Nursing home residents given antidepressants to help treat dementia are three times more likely to suffer serious falls, which can be life-threatening in older people, a new study shows.
Netherlands researchers in the Netherlanders found dementia patients in nursing homes who took even low doses of commonly prescribed antidepressants known as “selective serotonin reuptake inhibitors” (SSRIs) were at greater risk of falls. The higher the doses, the higher the risks, researchers reported in the British Journal of Clinical Pharmacology.
"Our study also discovered that the risk of an injurious fall increased even more if the residents were also given hypnotic or sedative drugs as sleeping pills," said lead author Carolyn Shanty Sterke, a geriatric medicine specialist at Erasmus University Medical Center, Rotterdam.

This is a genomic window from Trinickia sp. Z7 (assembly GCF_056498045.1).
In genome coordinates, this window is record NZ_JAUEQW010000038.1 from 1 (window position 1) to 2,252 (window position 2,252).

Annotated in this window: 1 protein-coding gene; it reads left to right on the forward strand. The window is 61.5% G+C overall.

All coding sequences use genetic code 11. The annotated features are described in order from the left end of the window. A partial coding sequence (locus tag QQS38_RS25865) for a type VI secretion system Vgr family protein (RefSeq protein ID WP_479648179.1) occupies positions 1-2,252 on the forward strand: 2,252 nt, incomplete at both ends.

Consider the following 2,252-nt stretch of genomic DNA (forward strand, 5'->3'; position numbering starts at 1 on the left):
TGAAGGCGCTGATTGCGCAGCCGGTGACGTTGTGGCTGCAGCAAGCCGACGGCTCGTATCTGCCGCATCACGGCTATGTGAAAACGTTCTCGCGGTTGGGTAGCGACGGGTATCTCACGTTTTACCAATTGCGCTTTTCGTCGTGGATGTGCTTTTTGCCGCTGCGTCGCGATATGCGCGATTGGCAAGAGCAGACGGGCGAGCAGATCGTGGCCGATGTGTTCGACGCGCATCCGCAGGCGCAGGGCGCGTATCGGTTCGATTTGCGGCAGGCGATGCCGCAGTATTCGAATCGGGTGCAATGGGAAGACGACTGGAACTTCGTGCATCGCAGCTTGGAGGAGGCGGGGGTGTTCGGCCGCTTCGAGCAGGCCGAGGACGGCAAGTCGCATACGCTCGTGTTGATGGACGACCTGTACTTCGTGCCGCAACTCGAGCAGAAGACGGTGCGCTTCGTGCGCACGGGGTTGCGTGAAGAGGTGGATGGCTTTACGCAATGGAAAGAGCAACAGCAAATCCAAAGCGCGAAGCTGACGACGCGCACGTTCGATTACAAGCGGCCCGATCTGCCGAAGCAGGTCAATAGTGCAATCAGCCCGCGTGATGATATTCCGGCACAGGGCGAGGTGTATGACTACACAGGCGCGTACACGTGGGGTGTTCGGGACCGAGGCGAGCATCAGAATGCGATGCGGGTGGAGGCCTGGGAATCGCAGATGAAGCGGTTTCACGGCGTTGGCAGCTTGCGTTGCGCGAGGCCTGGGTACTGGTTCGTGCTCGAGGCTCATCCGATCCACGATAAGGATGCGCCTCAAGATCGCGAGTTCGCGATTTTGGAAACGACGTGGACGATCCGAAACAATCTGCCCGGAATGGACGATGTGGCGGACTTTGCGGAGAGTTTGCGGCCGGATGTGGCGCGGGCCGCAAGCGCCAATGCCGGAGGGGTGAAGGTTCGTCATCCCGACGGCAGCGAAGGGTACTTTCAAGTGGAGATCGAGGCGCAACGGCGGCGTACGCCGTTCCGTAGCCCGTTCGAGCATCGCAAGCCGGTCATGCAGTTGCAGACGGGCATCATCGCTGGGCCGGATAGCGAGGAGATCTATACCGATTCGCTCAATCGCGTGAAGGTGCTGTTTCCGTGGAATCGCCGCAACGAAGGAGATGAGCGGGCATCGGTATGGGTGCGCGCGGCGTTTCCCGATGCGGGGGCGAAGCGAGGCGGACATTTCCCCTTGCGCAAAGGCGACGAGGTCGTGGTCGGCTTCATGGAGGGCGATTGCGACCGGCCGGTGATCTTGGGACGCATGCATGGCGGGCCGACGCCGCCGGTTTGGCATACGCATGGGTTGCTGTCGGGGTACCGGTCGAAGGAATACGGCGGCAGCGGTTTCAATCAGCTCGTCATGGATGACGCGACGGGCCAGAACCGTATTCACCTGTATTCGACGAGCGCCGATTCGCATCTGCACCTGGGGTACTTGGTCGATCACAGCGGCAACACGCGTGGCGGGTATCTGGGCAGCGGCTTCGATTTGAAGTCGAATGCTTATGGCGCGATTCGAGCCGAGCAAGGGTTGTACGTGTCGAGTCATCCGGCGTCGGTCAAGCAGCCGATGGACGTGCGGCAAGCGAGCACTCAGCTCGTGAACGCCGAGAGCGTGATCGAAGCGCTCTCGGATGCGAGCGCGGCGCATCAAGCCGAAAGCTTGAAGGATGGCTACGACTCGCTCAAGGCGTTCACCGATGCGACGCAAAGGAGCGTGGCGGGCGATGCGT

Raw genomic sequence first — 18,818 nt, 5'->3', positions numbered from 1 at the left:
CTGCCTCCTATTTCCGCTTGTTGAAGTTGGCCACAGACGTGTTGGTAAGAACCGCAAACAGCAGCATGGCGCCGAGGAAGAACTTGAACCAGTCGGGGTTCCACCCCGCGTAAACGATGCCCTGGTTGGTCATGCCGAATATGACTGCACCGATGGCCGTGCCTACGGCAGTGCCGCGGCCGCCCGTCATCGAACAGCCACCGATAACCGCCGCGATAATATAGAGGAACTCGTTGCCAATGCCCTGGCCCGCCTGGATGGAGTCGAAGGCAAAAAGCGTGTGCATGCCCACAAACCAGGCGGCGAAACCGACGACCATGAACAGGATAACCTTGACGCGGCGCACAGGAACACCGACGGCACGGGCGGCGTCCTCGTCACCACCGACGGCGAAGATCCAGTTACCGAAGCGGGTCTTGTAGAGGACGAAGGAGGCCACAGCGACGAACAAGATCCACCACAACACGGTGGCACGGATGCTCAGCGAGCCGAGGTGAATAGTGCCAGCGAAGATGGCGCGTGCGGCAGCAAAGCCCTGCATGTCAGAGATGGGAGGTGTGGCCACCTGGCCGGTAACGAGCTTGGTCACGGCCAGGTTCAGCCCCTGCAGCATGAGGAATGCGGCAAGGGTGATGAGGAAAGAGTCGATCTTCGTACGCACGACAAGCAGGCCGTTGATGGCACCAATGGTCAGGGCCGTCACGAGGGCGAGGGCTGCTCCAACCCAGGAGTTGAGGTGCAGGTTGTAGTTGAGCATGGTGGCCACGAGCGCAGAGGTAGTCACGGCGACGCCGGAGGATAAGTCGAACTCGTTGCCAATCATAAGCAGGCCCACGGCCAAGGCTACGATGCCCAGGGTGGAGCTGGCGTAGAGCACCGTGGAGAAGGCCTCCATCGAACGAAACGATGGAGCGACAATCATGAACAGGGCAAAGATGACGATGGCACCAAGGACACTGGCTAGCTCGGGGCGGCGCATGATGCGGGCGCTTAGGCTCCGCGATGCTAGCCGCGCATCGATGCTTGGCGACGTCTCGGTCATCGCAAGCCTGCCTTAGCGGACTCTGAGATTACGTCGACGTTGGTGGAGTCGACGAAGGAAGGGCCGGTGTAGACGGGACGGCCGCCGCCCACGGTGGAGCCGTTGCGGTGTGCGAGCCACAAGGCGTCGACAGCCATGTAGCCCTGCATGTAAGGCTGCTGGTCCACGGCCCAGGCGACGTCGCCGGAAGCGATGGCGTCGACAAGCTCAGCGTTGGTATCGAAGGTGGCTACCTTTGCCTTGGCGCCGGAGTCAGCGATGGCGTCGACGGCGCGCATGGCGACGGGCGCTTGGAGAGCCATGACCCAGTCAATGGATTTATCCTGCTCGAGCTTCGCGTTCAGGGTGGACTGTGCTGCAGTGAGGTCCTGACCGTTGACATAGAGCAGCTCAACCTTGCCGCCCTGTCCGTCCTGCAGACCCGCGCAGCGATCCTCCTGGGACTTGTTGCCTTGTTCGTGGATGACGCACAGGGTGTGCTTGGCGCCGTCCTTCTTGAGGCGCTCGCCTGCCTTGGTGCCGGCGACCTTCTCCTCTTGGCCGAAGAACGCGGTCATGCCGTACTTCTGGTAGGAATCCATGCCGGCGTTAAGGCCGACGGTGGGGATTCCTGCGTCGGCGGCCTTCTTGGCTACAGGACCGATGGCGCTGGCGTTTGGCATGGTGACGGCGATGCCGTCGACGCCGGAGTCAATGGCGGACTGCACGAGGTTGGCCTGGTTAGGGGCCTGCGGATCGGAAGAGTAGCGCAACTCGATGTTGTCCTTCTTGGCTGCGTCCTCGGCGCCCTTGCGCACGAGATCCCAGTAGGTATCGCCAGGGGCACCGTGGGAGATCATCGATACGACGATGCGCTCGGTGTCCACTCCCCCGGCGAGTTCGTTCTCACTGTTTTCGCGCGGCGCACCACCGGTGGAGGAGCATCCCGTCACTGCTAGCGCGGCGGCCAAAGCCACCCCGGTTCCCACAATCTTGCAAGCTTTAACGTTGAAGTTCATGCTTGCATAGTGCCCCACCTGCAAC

Many nursing home residents with dementia also suffer from depression, and are given antidepressants. Falls are a major health problem for older people; up to one-third of all falls result in an injury.
To reach their conclusions, Sterke and colleagues tracked the drug use and falls in 248 nursing home residents with dementia from 2006 to 2008. They found 152 of the 248 residents (61.5 percent) sustained 683 falls. They concluded the risk of having an injurious fall increased threefold for residents taking SSRIs, regardless of gender.